I thought about this a lot last night. I mean, we all read the same people’s blogs and follow the same people on Twitter. We go the same conferences to hear the same speakers talk about the same things. Social media people already know about social media. Instead of talking to the same folks all the time, we need to figure out a way to get everyone involved.
Last Friday, I had a lunch meeting with one of the Cub Scout dads and his partner. They were tasked with building a website for a cancer community and their biggest challenge was in bringing in people to join the discussions and do more than look around and leave. They relied on a very small bit of search engine traffic and a Google Adwords campaign to bring in readers, and, hopefully, participating members of the community. As you can imagine, it wasn’t working.
I wondered if hiring a community manager would be more cost efficient than an advertising campaign. Hiring someone who knows the subject manager and can engage a community would be a lot more effective in this instance, than putting out money for to place a generic ad for Google searchers.
Stuff that I take for granted as common knowledge, isn’t common outside of social media circles.
As I thought about this more, I wondered how we can introduce civilians to social media so more people could join the conversation. My thoughts are below, and I’d to read your suggestions as well:
- Talk: If you follow me on Twitter or read my blogs, you’ll know I see everyone as a potential client. That doesn’t mean I spend all day giving elevator pitches, (mostly because I don’t believe anyone likes being cornered in an elevator). However, if people ask what I do, I tell them. If it comes up in a conversation, I’ll add my two cents. My neighbor and his partner contacted me because they knew I could help. If I was shy about it, they’d either struggle along or find someone else.
- Listen: I pay attention. In the supermarket checkout line, while getting my hair done, when I’m at the park taking the dog for a walk, I pay attention to the conversations people are having. One time, I heard a bunch of co-workers talking while enjoying lunch. They didn’t have a clue where to take a marketing campaign. I had a few ideas, but didn’t want to bust in on their meeting. As I left, I handed one person my card and said I had a couple of ideas for a social media campaign. They called me the next day. The never considered taking it beyond aggressive advertising campaigns and though they didn’t take me on as a regular client, they did consult and pick my brains for a bit. Now they have a much heavier online presence.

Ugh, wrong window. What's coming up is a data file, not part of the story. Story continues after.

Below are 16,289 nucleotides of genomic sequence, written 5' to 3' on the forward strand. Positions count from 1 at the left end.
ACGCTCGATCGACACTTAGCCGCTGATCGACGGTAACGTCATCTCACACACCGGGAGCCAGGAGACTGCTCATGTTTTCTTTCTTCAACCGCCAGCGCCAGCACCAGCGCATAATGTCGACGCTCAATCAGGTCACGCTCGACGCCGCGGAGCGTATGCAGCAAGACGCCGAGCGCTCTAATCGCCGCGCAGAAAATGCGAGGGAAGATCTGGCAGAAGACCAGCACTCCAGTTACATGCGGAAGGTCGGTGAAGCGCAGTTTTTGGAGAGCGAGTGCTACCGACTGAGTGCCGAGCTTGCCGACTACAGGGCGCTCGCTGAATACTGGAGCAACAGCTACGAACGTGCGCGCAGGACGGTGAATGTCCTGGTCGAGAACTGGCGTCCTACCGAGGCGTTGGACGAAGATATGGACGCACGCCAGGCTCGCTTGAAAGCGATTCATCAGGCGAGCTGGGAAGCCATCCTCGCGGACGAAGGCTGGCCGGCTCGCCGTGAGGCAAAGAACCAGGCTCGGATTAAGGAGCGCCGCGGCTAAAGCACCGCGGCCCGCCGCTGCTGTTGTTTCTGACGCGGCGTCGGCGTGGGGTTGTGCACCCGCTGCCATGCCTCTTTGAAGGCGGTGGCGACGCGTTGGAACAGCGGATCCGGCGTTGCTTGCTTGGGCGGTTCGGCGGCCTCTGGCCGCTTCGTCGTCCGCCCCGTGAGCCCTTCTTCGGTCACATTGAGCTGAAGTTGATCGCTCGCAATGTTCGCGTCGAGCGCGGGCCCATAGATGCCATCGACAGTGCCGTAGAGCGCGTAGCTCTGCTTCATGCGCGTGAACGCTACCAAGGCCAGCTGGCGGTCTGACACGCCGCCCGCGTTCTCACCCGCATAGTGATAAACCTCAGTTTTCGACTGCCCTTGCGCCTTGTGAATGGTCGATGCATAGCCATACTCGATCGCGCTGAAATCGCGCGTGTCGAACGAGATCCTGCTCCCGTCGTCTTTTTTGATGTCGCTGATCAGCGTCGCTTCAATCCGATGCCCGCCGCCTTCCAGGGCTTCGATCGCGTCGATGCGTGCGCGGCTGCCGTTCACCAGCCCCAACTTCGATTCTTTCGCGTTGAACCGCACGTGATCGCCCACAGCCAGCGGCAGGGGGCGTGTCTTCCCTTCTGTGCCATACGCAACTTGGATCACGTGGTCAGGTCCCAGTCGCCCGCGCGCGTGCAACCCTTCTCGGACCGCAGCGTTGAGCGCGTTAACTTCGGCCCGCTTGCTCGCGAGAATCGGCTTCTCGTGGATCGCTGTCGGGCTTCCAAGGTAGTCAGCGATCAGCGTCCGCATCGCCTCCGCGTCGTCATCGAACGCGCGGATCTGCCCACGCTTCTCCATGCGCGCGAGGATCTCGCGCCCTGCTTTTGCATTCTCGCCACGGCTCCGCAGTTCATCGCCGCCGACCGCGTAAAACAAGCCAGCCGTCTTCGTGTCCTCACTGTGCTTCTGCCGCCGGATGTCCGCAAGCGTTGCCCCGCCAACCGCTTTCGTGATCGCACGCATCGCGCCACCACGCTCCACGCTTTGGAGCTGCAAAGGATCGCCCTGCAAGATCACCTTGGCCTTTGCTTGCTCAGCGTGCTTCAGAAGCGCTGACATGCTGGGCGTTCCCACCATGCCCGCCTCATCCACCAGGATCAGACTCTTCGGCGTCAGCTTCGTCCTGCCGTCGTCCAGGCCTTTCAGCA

- Infiltrate: Many businesses don’t want to invest in sending their teams to social media conferences because they don’t have the budget to spend outside their own industries. They’re rather send their accountants to accounting conferences and lawyers to legal conferences. These are the exact same places we need to infiltrate. Most businesses can benefit from social media. The same speakers who sign up for speaking engagements at BlogWorld or South by Southwest, should also think outside the box and attend nicher conferences. My dentist is considering a social media campaign for his new business. If a dentist is looking into social media, it’s a given that firefighters, retailers, teachers and others can benefit as well. Conferences aren’t only for meeting your buddies, they’re also for teaching and learning. We have a lot to share.
- Teach: How many social media gurus are qualified to teach at colleges, business events and at continuing education venues? I’m in talks to teach blogging and social media for a series of free courses at the local library.
Now don’t get me wrong. I learn from so many of you, but you have so much to offer to the rest of the world. How can you reach beyond the blogosphere to the people who truly need to learn? What do you have to offer?